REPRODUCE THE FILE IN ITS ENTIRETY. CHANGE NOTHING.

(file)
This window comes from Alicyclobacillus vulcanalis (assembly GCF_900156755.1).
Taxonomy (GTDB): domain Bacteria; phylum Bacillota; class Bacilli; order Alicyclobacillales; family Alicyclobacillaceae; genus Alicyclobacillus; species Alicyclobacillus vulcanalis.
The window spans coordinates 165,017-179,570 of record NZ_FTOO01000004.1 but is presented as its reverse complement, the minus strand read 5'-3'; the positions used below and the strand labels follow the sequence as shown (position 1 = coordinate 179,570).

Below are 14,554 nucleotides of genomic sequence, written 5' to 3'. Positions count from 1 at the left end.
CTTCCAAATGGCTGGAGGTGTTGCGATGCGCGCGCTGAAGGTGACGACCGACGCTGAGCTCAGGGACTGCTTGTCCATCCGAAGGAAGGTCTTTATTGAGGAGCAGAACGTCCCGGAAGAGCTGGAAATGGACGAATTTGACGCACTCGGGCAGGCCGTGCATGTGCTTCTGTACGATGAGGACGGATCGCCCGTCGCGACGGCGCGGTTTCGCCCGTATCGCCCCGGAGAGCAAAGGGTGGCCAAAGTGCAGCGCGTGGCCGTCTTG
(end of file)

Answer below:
This window comes from Alicyclobacillus vulcanalis (assembly GCF_900156755.1).
Taxonomy (GTDB): domain Bacteria; phylum Bacillota; class Bacilli; order Alicyclobacillales; family Alicyclobacillaceae; genus Alicyclobacillus; species Alicyclobacillus vulcanalis.
The window spans coordinates 165,017-179,570 of record NZ_FTOO01000004.1 but is presented as its reverse complement, the minus strand read 5'-3'; the positions used below and the strand labels follow the sequence as shown (position 1 = coordinate 179,570).

Below are 14,554 nucleotides of genomic sequence, written 5' to 3'. Positions count from 1 at the left end.
CTTCCAAATGGCTGGAGGTGTTGCGATGCGCGCGCTGAAGGTGACGACCGACGCTGAGCTCAGGGACTGCTTGTCCATCCGAAGGAAGGTCTTTATTGAGGAGCAGAACGTCCCGGAAGAGCTGGAAATGGACGAATTTGACGCACTCGGGCAGGCCGTGCATGTGCTTCTGTACGATGAGGACGGATCGCCCGTCGCGACGGCGCGGTTTCGCCCGTATCGCCCCGGAGAGCAAAGGGTGGCCAAAGTGCAGCGCGTGGCCGTCTTG